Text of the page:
5. Find a Rewarding Career That Fulfills You
In a post-pandemic world where only 20% of U.S. workers feel passionate about their jobs, finding work that is meaningful to you is more important than ever. Research shows that those who work in mental health and psychology are much more satisfied with their work, with over 90% of professionals in this field indicating that their work feels meaningful.
Working with individuals who suffer from mental illness, trauma, or complicated family dynamics can be emotionally heavy, and the unique challenges faced by the Latinx community can intensify that feeling, but knowing that you've made a positive impact in the lives of others is one of the most rewarding things you can get from your work.
What You'll Learn With a Master’s in Clinical Psychology with an Emphasis in MFT with Latinx Communities
The Master of Arts in Clinical Psychology with Latinx Communities degree program prepares students to serve Latinx individuals, couples, families, and communities as a licensed marriage and family therapist (LMFT) or a licensed professional clinical counselor (LPCC) in California.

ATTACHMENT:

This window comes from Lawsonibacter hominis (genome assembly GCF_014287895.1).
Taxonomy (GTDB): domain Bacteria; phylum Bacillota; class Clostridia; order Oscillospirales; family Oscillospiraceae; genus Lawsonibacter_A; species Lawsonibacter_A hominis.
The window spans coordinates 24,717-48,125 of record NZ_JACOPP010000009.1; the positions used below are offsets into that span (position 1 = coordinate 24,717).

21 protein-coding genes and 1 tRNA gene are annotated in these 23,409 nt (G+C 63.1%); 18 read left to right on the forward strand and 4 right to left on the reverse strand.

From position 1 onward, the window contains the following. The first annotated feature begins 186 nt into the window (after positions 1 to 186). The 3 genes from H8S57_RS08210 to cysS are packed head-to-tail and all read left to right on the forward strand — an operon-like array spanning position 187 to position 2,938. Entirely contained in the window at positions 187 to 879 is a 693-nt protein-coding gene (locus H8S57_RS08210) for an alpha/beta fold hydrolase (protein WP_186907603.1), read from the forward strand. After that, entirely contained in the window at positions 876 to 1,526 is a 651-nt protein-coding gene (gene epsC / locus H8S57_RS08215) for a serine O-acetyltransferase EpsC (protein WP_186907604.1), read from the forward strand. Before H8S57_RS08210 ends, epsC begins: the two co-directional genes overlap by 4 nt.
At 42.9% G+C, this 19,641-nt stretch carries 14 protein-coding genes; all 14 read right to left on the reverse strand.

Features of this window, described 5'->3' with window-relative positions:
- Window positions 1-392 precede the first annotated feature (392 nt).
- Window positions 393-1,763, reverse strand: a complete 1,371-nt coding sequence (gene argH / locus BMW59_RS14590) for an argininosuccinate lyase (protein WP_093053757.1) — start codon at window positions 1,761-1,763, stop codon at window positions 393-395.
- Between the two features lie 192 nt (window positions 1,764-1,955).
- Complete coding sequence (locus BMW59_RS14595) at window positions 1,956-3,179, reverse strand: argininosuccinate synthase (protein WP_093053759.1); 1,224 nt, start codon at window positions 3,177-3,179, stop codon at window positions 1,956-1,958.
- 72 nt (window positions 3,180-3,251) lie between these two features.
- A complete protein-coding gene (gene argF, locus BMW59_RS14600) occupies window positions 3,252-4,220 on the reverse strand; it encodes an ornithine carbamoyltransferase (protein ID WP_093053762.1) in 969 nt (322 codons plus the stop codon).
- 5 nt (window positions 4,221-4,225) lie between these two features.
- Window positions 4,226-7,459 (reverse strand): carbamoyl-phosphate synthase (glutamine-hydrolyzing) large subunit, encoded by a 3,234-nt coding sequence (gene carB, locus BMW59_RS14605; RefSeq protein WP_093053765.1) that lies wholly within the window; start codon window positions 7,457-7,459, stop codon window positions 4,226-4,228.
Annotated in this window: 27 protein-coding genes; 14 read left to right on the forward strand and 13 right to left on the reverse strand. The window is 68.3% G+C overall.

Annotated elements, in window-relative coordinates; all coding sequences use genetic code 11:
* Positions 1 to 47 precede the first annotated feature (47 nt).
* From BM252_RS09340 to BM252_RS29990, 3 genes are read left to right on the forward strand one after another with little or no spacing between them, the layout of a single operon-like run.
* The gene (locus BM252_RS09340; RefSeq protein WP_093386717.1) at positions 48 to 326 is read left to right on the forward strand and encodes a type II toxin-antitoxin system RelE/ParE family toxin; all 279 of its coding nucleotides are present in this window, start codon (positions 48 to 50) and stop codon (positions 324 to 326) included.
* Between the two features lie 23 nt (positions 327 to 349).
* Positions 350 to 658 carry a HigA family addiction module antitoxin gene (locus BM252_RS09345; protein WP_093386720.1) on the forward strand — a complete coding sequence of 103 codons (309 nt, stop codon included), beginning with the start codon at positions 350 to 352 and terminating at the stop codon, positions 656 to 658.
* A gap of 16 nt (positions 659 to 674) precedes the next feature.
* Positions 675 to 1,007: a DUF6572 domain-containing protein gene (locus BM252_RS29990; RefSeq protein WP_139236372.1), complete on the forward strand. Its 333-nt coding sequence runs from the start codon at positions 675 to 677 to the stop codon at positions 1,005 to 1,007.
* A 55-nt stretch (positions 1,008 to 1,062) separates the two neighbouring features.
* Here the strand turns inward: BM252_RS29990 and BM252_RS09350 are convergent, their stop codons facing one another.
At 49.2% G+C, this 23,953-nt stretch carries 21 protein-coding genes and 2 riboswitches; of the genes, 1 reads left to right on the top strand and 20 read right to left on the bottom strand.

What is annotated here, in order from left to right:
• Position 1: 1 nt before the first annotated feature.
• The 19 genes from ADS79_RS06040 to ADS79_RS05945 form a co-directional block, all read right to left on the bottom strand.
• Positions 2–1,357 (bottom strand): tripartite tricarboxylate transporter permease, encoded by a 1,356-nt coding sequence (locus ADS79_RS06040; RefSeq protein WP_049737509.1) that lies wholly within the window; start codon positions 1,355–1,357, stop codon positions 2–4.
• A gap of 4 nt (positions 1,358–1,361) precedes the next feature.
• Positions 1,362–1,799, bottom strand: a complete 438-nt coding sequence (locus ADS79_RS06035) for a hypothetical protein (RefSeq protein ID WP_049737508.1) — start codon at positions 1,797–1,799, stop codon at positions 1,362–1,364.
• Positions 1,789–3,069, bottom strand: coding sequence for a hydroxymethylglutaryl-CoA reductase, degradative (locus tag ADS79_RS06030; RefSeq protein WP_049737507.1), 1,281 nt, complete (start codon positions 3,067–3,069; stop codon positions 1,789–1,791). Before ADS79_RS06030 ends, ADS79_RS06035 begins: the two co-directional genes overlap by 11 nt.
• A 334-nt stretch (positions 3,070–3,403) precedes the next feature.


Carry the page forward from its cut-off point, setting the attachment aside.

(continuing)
The program utilizes a practitioner-scholar model of professional training that pairs rigorous coursework with in-depth clinical training where students observe professional counselors, develop key clinical skills, and gain experience working directly with clients in the underserved Latinx community.
Upon graduation, students will have met all educational requirements to sit for the LMFT or LPCC licensure exams in the state of California.
Our program offers:
- Up to 30 Latinx-specific LMFT credits
- Spanish-language development courses for students with elementary-to-advanced proficiency